Conquest and Self-conquest; Or, Which Makes the Hero?

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1852 - American fiction - 216 pages
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Page 105 - O Woman ! in our hours of ease, Uncertain, coy, and hard to please, And variable as the shade By the light quivering aspen made, When pain and anguish wring the brow, A ministering angel thou ! — Scarce were the piteous accents said, When, with the Baron's casque, the maid To the nigh streamlet ran.
Page 113 - More sweet than all the landscape smiling near ?'Tis distance lends enchantment to the view, And robes the mountain in its azure hue. Thus, with delight, we linger to survey The promised joys of life's unmeasured way ; Thus, from afar, each dim-discovered scene More pleasing seems than all the past hath been, And every form, that Fancy can- repair From dark oblivion, glows divinely there.
Page 59 - When ranting round in pleasure's ring, Religion may be blinded ; Or if she gie a random sting, It may be little minded ; But when on life we're tempest-driv'n, A conscience but a canker — A correspondence fix'd wi' Heav'n Is sure a noble anchor!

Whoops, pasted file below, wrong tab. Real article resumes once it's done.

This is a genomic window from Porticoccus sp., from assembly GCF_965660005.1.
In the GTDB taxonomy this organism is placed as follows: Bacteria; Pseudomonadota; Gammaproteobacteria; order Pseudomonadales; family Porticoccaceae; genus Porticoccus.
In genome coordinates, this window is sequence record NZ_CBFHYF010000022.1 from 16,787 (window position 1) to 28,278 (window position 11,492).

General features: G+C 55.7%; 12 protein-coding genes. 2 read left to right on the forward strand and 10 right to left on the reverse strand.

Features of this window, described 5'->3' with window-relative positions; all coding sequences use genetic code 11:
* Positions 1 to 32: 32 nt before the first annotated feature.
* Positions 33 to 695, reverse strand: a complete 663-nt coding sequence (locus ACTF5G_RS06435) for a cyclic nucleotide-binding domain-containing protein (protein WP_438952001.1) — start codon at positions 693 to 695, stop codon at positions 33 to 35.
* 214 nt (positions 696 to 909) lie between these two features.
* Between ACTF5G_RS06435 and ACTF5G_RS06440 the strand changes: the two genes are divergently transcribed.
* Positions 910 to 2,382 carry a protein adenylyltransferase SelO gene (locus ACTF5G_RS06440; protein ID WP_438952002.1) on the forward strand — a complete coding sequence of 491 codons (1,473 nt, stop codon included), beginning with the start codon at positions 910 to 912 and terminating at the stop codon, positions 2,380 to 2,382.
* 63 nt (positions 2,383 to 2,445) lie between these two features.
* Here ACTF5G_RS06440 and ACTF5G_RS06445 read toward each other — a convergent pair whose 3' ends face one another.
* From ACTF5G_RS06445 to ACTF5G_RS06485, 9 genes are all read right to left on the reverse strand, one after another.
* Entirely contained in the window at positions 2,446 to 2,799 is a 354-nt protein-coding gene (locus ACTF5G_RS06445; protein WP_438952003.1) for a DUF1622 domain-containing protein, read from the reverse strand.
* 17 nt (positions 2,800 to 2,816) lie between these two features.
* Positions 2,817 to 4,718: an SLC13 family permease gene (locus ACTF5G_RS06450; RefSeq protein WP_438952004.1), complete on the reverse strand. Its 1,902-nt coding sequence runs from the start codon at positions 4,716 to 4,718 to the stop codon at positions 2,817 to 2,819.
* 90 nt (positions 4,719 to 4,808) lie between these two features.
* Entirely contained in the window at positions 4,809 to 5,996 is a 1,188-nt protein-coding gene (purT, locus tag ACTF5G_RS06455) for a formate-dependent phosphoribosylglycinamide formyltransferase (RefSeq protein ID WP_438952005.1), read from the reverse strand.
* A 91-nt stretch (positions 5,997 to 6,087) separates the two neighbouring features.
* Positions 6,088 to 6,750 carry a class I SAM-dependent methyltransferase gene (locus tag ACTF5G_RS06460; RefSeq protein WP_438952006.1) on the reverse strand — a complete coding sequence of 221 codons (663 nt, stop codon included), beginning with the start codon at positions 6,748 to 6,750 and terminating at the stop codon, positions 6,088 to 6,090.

Page 204 - ... have great reason to be sad : I fear, you have sold your own lands, to see other men's; then, to have seen much, and to have nothing, is to have rich eyes and poor hands.
Page 108 - I am the resurrection and the life : he that believeth in me, though he were dead, yet shall he live, and he that liveth and believeth in me shall never die.
Page 1 - He that hath no rule over his own spirit is like a city that is broken down, and without walls.
Page 58 - ... the path of the just, that shineth more and more unto the perfect day.
Page 187 - Yet, fill'd with all youth's sweet desires, Mingling the meek and vestal fires Of other worlds with all the bliss, The fond, weak tenderness of this ! A soul, too, more than half divine, Where, through some shades of earthly feeling, Religion's...
Page 1 - ... Tis as the general pulse Of life stood still, and Nature made a pause; An awful pause! prophetic of her end. And let her prophecy be soon fulfilled: Fate! drop the curtain; I can lose no more. Silence and Darkness! solemn sisters! twins From ancient Night, who nurse the tender thought To reason, and on reason build resolve— That column of true majesty in man...
Page 17 - Who falls from all he knows of bliss Cares little into what abyss.

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